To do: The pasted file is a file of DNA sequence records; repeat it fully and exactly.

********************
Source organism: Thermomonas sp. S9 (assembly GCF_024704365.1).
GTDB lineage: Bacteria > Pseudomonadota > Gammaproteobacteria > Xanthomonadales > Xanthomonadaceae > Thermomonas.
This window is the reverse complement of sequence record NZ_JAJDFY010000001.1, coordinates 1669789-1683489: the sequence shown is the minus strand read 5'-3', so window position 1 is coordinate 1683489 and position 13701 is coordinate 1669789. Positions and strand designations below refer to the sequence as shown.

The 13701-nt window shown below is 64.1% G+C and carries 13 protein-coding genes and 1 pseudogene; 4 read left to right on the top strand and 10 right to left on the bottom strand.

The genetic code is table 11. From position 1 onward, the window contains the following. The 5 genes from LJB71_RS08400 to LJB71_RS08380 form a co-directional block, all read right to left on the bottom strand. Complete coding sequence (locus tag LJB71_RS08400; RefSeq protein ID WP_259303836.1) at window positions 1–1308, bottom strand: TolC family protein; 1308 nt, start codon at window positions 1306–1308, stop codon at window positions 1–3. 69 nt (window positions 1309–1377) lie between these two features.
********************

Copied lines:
Source organism: Thermomonas sp. S9 (assembly GCF_024704365.1).
GTDB lineage: Bacteria > Pseudomonadota > Gammaproteobacteria > Xanthomonadales > Xanthomonadaceae > Thermomonas.
This window is the reverse complement of sequence record NZ_JAJDFY010000001.1, coordinates 1669789-1683489: the sequence shown is the minus strand read 5'-3', so window position 1 is coordinate 1683489 and position 13701 is coordinate 1669789. Positions and strand designations below refer to the sequence as shown.

The 13701-nt window shown below is 64.1% G+C and carries 13 protein-coding genes and 1 pseudogene; 4 read left to right on the top strand and 10 right to left on the bottom strand.

The genetic code is table 11. From position 1 onward, the window contains the following. The 5 genes from LJB71_RS08400 to LJB71_RS08380 form a co-directional block, all read right to left on the bottom strand. Complete coding sequence (locus tag LJB71_RS08400; RefSeq protein ID WP_259303836.1) at window positions 1–1308, bottom strand: TolC family protein; 1308 nt, start codon at window positions 1306–1308, stop codon at window positions 1–3. 69 nt (window positions 1309–1377) lie between these two features.